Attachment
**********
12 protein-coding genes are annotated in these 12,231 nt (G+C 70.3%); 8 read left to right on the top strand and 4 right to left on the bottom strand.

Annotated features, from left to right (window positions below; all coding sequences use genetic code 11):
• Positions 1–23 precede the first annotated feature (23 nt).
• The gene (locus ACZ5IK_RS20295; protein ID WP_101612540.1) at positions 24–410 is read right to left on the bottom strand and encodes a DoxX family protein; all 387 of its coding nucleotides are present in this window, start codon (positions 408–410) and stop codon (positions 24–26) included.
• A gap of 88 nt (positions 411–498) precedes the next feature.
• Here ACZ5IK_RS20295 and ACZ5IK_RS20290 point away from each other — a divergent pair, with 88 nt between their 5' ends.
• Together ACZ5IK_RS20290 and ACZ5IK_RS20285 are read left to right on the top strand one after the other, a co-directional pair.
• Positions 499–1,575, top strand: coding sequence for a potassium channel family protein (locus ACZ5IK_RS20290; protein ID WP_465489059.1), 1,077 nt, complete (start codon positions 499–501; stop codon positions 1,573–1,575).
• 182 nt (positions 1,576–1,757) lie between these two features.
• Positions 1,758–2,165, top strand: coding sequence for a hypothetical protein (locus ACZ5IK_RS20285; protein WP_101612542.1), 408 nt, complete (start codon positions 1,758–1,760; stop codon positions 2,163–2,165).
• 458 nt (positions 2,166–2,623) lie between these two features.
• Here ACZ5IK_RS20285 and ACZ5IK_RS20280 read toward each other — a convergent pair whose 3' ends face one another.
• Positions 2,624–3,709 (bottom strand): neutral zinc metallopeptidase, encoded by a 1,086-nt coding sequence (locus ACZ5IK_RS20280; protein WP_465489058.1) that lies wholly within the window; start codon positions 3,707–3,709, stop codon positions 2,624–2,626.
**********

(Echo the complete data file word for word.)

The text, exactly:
12 protein-coding genes are annotated in these 12,231 nt (G+C 70.3%); 8 read left to right on the top strand and 4 right to left on the bottom strand.

Annotated features, from left to right (window positions below; all coding sequences use genetic code 11):
• Positions 1–23 precede the first annotated feature (23 nt).
• The gene (locus ACZ5IK_RS20295; protein ID WP_101612540.1) at positions 24–410 is read right to left on the bottom strand and encodes a DoxX family protein; all 387 of its coding nucleotides are present in this window, start codon (positions 408–410) and stop codon (positions 24–26) included.
• A gap of 88 nt (positions 411–498) precedes the next feature.
• Here ACZ5IK_RS20295 and ACZ5IK_RS20290 point away from each other — a divergent pair, with 88 nt between their 5' ends.
• Together ACZ5IK_RS20290 and ACZ5IK_RS20285 are read left to right on the top strand one after the other, a co-directional pair.
• Positions 499–1,575, top strand: coding sequence for a potassium channel family protein (locus ACZ5IK_RS20290; protein ID WP_465489059.1), 1,077 nt, complete (start codon positions 499–501; stop codon positions 1,573–1,575).
• 182 nt (positions 1,576–1,757) lie between these two features.
• Positions 1,758–2,165, top strand: coding sequence for a hypothetical protein (locus ACZ5IK_RS20285; protein WP_101612542.1), 408 nt, complete (start codon positions 1,758–1,760; stop codon positions 2,163–2,165).
• 458 nt (positions 2,166–2,623) lie between these two features.
• Here ACZ5IK_RS20285 and ACZ5IK_RS20280 read toward each other — a convergent pair whose 3' ends face one another.
• Positions 2,624–3,709 (bottom strand): neutral zinc metallopeptidase, encoded by a 1,086-nt coding sequence (locus ACZ5IK_RS20280; protein WP_465489058.1) that lies wholly within the window; start codon positions 3,707–3,709, stop codon positions 2,624–2,626.